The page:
Skip to Content

Solbakken Resort review

I awoke Easter Sunday to the waves crashing as though we were camping along the coast somewhere. The day before, the lake had been as still as a blue ice rink, so smooth I sometimes could not distinguish where the water met the sky. This, of all places I’ve traveled, is where I am the most content.

I visited various spots on the north shore of Lake Superior 12 or 13 times as a kid. My family and I always brought our golden retriever along. Some years, when one dog’s life overlapped another, we brought two pets.

Last weekend was the second trip to Solbakken Resort my boyfriend Josh, my mutt Ace and I have made. I would certainly travel with just one of them, but having both along made the trip even better.

It’s an eight-hour drive from Fargo, N.D., to Lutsen, Minn. Not worth it, some would say. Eight hours could get us as far southwest as the Black Hills of South Dakota or as far south as Lincoln, Neb. But we chose to go east and then north. I said east first because we literally went as far east as we could and then north another 94 miles to our little resort.

solbakken-cabins

To get to Solbakken Resort from Duluth, Minn., go north on Highway 61 for about 94 miles. The resort is just north of Lutsen, on the right side of the road.

Some travelers probably never go further north than Duluth, and that is OK. Just seeing the greatest of lakes is enough for most. But further north you can walk along the Superior Hiking Trail, a 205-mile path that stretches from Two Harbors, Minn., to Canada. You also find the Boundary Waters Canoe Area which covers more than 1 million acres, a place where tourists take canoes into unaltered wilderness.

Dozens, maybe even 100 resorts line the Minnesota shoreline of Lake Superior. I’ve stayed at my fair share of them – Bluefin Bay, Thomsonite Beach Inn & Suites, Solbakken Resort and others.

Bluefin Bay is a great resort. It’s buildings are open and clean, and some of its rooms allow dogs. The problem for me is the limited privacy, and everywhere you step you avoid a pile a dog crap. Thomsonite Beach was a resort I loved as a kid. But since then – probably for good reasons – it’s changed its pet policy. Staying there is now out of the question for me.

dog-at-campfire

Solbakken Resort is the absolute best dog-friendly resort on Lake Superior. It’s one of the only dog friendly places remaining.

See the top banner photo that’s been on my blog for more than a year? That’s my mutt exploring the shoreline at Solbakken Resort in October 2007. He was 19 months old then. I didn’t have a dog blog yet.

A year and a half later, Josh, Ace and I finally returned. Why it took us so long to get out there again, I don’t know. Life, I suppose, kept getting in the way.

Although I’ve read how some people consider Solbakken too rustic – there are no couches, no TVs and no DVD players – it’s all a matter of perspective. After a day of cross country skiing, hiking or mountain biking, I can’t think of anything better than retreating to a cozy cabin with a fire, heat, a fridge, microwave, a shower, dishwasher and a bed.

Benefits to Solbakken Resort:

  • Private, cozy cabins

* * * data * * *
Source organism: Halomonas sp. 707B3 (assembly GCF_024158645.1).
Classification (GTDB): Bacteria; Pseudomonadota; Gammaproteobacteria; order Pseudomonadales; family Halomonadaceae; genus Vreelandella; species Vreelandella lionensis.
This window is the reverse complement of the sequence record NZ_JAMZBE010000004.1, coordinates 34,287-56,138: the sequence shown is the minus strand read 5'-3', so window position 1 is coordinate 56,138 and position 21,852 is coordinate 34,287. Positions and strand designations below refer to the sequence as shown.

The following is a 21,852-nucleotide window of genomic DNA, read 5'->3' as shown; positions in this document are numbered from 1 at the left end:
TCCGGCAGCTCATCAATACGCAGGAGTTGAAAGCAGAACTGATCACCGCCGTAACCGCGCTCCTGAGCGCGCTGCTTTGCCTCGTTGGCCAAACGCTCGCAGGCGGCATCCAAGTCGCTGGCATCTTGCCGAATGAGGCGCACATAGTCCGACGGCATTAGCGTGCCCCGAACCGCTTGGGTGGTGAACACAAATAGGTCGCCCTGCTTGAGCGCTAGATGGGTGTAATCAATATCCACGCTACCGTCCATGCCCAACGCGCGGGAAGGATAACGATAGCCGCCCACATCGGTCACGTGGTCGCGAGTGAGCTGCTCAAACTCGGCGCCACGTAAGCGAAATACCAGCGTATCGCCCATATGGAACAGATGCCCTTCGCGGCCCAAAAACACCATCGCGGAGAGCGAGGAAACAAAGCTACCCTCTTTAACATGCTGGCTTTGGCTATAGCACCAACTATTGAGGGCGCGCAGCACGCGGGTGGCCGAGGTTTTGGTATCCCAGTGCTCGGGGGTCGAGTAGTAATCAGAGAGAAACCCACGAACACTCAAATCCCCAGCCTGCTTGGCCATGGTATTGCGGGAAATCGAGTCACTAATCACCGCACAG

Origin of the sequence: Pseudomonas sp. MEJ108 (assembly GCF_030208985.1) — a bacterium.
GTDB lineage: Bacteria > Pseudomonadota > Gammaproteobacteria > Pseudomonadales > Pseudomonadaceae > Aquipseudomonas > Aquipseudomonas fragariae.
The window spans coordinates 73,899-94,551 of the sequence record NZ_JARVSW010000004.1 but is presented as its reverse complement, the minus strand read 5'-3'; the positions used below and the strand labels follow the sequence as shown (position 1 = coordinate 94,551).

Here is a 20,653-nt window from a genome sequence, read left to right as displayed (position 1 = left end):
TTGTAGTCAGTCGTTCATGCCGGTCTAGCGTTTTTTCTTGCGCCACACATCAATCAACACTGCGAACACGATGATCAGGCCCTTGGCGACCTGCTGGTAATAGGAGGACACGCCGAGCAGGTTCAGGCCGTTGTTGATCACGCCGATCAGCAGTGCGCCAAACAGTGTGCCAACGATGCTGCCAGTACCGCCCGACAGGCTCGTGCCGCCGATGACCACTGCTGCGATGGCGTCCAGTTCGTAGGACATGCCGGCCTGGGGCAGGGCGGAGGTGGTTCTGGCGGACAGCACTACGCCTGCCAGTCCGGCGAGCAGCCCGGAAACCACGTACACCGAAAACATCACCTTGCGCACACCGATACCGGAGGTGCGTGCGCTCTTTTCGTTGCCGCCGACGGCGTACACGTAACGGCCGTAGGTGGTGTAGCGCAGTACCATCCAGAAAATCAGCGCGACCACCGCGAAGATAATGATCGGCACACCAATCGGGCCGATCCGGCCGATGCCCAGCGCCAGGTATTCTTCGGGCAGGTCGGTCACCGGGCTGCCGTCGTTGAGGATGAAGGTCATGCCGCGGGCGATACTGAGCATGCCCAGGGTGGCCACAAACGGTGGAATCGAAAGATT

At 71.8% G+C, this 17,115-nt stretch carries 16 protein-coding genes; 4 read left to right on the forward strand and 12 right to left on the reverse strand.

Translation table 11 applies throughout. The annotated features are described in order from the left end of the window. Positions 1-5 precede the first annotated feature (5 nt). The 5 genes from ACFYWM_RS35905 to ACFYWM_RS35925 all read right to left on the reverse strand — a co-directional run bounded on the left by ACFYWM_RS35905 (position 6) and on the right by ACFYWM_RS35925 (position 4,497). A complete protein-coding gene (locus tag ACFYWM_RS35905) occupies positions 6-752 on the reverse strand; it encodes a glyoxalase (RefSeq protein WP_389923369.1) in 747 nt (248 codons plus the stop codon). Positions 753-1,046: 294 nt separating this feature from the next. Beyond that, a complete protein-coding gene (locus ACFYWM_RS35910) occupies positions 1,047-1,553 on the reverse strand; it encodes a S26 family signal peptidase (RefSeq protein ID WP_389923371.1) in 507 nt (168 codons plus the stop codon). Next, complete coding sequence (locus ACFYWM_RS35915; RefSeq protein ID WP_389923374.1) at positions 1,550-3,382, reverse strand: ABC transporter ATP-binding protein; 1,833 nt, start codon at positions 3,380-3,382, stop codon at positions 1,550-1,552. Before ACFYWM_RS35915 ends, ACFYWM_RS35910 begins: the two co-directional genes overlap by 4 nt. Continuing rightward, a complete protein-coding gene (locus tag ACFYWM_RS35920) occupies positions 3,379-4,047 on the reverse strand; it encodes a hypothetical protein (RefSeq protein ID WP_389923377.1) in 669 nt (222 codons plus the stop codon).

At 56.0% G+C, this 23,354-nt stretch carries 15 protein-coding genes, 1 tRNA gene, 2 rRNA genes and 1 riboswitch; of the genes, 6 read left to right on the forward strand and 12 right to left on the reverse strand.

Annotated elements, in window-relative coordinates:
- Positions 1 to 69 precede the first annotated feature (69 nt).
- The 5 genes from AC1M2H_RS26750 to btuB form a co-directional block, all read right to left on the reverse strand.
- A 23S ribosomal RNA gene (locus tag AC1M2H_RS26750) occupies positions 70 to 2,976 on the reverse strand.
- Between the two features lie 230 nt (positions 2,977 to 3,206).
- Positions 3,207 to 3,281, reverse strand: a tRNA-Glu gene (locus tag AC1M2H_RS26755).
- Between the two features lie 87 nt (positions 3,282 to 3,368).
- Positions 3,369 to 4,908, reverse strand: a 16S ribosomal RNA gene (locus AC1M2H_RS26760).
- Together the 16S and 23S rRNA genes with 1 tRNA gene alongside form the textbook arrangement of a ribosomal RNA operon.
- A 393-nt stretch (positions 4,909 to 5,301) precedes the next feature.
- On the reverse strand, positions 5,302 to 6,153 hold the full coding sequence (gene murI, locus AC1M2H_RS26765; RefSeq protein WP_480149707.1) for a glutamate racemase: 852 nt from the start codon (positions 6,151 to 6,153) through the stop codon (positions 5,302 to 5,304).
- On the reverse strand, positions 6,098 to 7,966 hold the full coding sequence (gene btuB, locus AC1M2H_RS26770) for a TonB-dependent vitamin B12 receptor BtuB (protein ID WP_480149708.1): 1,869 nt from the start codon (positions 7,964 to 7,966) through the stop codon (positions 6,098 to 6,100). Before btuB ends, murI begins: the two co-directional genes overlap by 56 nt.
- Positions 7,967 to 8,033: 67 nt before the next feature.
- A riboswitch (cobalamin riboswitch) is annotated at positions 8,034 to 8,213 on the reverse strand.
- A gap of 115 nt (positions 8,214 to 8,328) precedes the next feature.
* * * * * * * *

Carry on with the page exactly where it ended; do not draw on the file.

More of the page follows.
• Hearing the waves from your cabin
  • Reasonable rates ($50 to $230 per night)
  • Lower rates during value season and midweek
  • Wood burning fireplaces
  • All necessary kitchen supplies and linens provided
  • Wireless Internet access in the lobby
  • Dogs welcome ($10 per night)
  • The best view
  • Patios
  • Cross country skis and snowshoes available
  • Hot tub and sauna
  • Public journals for guests to write in
  • No TVs

Admittedly, Solbakken is perfect for my style, but so this review isn’t sickeningly positive …

Here’s what I’d like to see added:

  • A station or two providing dog pick-up bags
  • A large sign on Highway 61 so people can find the resort easier

black-dog1

Guest journals in the cabins tell tales of honeymoons, getaways and ski trips. Much of the same rings out from page to page in the journals dating back to 1990 or so:

“Who needs TV when you got your own big screen right out the door?”

“My friends went south for spring break, but I went north.”

“We drank a lot of wine.”

“We’ve been loaded this whole trip. Even now.”

“The brandy was flowing.”

And there are many stories of visitors grateful for the chance to bring their dogs. The people who bring their pets – at least in my experience – have quiet, well-behaved dogs that don’t necessarily need to be leashed, although the resort requires it. The owners pick up after their dogs, too. I have not see one turd on the property.

My mutt was actually not the best behaved of all the dogs we saw. He let out a few of his drawn-out, low howls when he saw a passing rottweiler pup and later a husky.

Activities for most at Solbakken likely include sitting around an indoor or outdoor fire, reading, talking, writing, drinking, playing boardgames or cards, grilling, hiking, cross country skiing, taking photos, swimming, biking and just sitting and relaxing on the deck – something we did for hours.

As Josh said of Solbakken, “It is what it is. It’s an escape from our digital world. That’s what we use it for.”

He’s right. Whatever it is about Solbakken, something keeps drawing us back.

For more information about Solbakken Resort or to make a reservation, visit SolbakkenResort.com, email info@SolbakkenResort.com or call 1.800.435.3950. Solbakken Resort is located at 4874 W. Highway 61 in Lutsen, MN 55612. All of the photos below were taken on Solbakken’s property.

This was a paid review.

Where is your favorite travel spot that allows dogs?

dog-campfire1

dog-jumps-in

retrieve

dog-running

iceburg

serious-talk

dog-tired

solbakken-resort

Previous
Walk your dog 101 miles (day 13)
Next
Should I bike with my dog?